Prior art composite tubular structures used as pressure vessels exhibit a change in overall length and diameter that greatly depends upon the behaviour of the matrix material bonding together the indiviual laminate plies. Theoretically, the change in tube diameter "ΔD" of such prior art structures having a diameter, "D", can be calculated from the formula: ΔD=εc D where εc =Sc /Ec and is the circumferential strain value produced by the hoop stress, "Sc ", in a composite tube material having a tensile modulus equal to "Ec ". In a similar manner the change in tube length, "ΔL" of such prior art structures having a length, "L", can theoretically be calculated from the formula ΔL=εL L where εL =SL /EL and is the longitudinal strain value produced by the longitudinal stress, "SL ", in a composite tube material having a tensile modulus equal to "EL ". Unfortunately, the tensile modulus values Ec and ET for prior art composite tube laminate ply materials are unpredictably influenced by the tensile modulus values and the Poisson ratio values of the matrix materials used to bond together the laminate plies. For this reason, the location and magnitude of the changes in length and diameter of prior art composite laminate tubes, especially those constructed of a multitude of helically disposed laminate ribbons of unidirectional filament strands, cannot be reliably predicted or calculated.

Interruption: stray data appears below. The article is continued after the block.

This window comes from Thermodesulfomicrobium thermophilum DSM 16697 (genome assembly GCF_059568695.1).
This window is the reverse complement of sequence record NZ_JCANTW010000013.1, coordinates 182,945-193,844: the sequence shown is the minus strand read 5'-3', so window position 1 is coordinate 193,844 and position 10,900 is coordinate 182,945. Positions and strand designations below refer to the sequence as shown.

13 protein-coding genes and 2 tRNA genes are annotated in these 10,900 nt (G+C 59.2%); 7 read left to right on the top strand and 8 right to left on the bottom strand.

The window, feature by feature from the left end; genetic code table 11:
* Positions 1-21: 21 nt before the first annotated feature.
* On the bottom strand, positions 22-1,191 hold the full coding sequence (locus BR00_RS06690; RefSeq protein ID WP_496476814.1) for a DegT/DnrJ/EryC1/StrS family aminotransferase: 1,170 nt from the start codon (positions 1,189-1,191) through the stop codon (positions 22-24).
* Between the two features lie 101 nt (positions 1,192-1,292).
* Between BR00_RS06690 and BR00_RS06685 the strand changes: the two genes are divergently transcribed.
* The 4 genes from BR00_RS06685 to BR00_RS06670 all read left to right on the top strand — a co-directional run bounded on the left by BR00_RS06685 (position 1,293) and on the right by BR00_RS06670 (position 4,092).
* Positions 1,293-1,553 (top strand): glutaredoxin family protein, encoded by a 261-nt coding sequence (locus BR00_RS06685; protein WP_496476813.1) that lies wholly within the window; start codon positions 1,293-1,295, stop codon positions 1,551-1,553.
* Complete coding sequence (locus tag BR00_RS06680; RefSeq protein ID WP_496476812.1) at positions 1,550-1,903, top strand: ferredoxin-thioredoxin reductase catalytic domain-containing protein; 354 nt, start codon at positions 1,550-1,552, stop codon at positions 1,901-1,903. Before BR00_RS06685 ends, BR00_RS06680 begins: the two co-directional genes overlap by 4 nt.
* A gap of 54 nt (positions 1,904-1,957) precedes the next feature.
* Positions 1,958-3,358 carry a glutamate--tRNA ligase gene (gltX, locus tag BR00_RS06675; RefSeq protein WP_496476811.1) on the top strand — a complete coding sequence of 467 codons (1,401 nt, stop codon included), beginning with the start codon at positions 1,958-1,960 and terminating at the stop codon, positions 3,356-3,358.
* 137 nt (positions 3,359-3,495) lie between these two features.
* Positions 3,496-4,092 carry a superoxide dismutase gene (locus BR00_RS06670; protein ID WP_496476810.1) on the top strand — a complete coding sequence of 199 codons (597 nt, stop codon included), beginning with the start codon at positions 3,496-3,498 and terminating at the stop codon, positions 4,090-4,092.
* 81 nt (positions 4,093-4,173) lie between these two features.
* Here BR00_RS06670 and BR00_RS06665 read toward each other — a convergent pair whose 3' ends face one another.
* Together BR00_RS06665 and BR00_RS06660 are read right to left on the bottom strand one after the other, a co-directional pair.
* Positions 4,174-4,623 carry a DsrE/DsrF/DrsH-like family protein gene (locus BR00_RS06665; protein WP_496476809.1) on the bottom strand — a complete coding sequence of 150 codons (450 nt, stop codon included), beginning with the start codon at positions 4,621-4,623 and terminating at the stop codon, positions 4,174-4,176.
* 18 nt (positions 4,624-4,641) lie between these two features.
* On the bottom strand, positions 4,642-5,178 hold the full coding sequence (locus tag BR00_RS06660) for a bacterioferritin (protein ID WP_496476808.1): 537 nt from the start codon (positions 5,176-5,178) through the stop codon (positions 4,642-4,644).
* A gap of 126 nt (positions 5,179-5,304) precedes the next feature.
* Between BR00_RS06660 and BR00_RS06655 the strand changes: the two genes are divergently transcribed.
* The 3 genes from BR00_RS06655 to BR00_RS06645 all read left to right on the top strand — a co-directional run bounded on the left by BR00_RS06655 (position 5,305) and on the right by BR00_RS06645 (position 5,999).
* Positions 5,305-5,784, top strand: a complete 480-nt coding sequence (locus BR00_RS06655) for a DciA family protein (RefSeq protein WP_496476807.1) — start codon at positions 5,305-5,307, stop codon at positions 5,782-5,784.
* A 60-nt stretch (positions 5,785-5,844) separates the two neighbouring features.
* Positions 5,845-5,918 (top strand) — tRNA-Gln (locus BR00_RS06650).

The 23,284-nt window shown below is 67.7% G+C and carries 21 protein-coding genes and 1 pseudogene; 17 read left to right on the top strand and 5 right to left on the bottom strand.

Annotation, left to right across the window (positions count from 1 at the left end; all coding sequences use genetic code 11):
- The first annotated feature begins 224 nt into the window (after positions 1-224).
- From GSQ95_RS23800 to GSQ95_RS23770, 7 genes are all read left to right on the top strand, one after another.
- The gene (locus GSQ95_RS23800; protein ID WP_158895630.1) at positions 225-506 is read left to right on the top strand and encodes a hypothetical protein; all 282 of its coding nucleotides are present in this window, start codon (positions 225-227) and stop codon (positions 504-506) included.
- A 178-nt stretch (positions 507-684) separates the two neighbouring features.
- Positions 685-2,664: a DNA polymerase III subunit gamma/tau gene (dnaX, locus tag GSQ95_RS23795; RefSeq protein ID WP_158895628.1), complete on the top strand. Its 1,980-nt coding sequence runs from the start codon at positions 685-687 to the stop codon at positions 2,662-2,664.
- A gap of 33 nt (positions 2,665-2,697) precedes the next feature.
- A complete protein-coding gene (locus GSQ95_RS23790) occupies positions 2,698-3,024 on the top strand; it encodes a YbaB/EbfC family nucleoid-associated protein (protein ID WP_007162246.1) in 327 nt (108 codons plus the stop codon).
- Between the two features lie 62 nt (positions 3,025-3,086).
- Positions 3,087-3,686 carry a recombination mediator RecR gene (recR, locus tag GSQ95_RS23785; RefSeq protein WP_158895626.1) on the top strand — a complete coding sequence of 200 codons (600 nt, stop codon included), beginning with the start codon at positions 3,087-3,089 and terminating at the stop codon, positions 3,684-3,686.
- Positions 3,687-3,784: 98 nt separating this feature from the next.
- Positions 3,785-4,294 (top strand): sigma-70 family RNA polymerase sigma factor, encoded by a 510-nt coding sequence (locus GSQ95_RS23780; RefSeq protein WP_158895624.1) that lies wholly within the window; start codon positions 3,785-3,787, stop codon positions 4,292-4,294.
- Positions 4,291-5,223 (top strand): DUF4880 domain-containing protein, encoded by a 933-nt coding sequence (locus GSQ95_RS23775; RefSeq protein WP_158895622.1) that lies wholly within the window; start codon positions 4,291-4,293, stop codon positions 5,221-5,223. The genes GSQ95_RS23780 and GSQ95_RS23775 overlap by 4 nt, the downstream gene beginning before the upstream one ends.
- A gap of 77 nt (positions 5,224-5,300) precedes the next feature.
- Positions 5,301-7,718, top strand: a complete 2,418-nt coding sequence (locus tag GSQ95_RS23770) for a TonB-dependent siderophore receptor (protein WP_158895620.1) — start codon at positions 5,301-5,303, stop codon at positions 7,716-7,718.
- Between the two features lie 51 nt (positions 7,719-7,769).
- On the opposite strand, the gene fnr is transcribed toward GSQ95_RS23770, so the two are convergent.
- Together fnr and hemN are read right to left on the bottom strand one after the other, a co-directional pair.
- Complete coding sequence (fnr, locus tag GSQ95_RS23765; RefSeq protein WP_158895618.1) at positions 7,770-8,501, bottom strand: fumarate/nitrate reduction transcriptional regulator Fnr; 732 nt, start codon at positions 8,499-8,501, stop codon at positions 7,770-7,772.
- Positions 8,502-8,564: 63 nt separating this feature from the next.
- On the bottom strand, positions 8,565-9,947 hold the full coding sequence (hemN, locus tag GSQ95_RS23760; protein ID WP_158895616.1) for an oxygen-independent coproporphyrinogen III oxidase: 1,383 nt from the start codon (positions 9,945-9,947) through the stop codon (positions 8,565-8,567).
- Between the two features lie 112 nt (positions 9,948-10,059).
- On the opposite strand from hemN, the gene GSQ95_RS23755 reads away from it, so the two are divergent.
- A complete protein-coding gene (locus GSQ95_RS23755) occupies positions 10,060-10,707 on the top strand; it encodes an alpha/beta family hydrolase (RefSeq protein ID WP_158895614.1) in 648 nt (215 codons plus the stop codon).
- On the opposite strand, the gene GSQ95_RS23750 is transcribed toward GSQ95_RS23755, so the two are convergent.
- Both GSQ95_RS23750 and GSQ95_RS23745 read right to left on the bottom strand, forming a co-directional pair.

The present invention teaches that by use of twines of helically configured strands which are placed adjacent to each other and separated by a compatible interface material having a tensile strength less than or equal to the hardened bonding matrix used to impregnate and bond together the helically configured twine strands, the location and magnitude of the changes in diameter and length of a pressurized composite tube structure can be reliably predicted and calculated.